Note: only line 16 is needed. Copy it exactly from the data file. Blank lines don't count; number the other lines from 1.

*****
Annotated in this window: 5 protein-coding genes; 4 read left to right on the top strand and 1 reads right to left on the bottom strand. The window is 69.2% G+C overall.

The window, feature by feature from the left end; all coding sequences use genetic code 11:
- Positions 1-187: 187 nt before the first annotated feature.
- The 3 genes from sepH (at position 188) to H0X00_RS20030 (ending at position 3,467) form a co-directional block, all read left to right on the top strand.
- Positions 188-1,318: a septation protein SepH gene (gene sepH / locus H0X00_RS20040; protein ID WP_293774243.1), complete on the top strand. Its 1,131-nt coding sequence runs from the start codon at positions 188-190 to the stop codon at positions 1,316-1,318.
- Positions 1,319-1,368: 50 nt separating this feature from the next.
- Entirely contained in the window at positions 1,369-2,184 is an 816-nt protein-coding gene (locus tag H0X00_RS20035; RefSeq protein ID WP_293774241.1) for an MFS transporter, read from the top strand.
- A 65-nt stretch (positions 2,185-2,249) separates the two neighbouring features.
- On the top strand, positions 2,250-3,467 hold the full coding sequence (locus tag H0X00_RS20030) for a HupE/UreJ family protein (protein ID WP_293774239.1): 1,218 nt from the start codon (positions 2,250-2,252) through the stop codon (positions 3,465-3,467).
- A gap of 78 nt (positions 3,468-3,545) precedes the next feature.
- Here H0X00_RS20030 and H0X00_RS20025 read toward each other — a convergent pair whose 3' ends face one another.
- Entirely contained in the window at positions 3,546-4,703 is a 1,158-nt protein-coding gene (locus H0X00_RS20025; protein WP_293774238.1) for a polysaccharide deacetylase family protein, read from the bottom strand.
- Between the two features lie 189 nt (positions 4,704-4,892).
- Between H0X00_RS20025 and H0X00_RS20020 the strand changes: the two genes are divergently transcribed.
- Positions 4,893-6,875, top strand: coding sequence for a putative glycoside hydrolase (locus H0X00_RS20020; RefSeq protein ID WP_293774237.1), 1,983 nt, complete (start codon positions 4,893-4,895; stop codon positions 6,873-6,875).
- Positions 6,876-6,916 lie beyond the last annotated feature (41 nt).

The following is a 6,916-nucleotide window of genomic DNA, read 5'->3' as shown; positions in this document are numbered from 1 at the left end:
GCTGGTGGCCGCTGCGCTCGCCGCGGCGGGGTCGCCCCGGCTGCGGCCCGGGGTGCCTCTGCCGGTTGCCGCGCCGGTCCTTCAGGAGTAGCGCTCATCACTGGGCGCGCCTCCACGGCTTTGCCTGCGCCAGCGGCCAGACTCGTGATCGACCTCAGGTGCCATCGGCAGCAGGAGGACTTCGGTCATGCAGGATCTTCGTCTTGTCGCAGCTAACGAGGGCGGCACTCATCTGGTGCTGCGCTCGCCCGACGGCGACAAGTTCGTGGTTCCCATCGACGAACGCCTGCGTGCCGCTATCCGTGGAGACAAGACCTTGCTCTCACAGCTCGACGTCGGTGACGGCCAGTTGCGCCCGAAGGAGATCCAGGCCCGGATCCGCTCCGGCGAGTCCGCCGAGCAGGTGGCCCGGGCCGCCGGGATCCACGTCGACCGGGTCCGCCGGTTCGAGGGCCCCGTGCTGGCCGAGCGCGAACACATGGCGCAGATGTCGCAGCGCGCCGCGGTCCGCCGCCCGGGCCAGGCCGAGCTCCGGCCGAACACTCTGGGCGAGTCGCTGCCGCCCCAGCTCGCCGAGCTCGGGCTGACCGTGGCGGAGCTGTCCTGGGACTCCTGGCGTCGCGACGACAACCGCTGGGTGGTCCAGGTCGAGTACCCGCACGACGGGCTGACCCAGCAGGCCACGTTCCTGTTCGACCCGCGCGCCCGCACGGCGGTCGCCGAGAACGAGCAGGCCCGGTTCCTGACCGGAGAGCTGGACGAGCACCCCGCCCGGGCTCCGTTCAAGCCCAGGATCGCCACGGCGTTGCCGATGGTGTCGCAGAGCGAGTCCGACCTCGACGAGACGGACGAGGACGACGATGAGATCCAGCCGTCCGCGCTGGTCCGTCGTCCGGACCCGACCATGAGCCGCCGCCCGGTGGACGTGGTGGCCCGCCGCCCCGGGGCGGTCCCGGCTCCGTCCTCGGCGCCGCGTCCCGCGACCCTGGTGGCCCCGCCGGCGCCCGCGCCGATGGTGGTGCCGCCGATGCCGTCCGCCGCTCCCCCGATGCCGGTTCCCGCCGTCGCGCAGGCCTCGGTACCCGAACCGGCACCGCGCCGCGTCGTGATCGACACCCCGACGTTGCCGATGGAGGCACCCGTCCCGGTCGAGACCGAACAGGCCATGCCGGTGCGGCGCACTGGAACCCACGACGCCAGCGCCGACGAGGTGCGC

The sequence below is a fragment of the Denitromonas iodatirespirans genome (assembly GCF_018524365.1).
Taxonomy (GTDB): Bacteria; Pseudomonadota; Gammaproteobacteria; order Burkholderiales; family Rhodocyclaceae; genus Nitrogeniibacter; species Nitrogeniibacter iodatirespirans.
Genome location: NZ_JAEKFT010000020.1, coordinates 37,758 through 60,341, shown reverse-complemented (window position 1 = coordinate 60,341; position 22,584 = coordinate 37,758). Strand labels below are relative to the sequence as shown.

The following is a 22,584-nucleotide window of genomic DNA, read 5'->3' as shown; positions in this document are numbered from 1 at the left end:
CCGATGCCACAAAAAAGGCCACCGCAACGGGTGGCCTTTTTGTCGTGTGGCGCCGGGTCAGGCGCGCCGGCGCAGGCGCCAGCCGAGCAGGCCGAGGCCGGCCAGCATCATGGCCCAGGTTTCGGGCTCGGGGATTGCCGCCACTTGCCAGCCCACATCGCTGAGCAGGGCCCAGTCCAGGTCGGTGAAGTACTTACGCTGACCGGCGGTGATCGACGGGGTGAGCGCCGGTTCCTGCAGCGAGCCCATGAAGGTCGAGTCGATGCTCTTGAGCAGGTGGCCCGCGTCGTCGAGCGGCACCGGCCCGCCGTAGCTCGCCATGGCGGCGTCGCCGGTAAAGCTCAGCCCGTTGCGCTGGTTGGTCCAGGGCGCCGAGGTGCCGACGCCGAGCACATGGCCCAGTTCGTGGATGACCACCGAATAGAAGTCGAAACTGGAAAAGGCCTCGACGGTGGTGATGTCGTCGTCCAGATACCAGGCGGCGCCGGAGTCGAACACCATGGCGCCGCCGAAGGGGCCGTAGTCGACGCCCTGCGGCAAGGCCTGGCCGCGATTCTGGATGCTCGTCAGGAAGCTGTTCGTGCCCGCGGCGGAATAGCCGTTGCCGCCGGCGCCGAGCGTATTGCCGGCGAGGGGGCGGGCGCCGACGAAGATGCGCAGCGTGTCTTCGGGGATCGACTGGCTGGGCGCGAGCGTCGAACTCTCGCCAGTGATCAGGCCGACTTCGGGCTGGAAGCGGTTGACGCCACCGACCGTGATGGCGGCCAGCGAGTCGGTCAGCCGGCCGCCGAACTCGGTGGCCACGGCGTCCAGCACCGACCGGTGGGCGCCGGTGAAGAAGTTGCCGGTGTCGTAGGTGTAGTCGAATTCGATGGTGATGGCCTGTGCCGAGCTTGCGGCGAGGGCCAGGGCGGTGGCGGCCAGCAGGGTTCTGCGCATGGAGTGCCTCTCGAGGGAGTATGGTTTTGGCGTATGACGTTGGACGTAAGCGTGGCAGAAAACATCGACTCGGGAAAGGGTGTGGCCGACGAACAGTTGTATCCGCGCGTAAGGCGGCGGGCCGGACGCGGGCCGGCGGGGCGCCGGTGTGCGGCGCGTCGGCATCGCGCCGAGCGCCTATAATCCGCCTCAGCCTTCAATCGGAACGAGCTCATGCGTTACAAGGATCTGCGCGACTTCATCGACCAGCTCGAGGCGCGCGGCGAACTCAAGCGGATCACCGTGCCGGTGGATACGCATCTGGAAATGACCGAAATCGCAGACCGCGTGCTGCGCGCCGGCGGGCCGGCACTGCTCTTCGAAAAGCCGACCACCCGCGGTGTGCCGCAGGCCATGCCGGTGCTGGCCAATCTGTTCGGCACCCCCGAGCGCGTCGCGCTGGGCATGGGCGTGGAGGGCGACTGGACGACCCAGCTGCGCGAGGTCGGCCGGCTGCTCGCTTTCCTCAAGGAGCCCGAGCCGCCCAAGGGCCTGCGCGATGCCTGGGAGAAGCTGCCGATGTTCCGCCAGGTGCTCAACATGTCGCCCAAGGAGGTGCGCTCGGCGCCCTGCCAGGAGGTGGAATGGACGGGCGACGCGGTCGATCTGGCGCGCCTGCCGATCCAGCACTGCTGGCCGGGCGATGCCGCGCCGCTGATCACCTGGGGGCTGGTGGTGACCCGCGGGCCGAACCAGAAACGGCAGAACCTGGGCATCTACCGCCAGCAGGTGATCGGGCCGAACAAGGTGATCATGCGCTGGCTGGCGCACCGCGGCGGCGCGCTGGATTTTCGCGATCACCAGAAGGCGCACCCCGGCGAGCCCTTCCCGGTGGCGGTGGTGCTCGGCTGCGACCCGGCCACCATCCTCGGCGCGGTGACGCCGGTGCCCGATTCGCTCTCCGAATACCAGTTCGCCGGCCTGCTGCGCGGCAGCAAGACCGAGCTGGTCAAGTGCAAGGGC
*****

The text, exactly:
- Positions 6,876-6,916 lie beyond the last annotated feature (41 nt).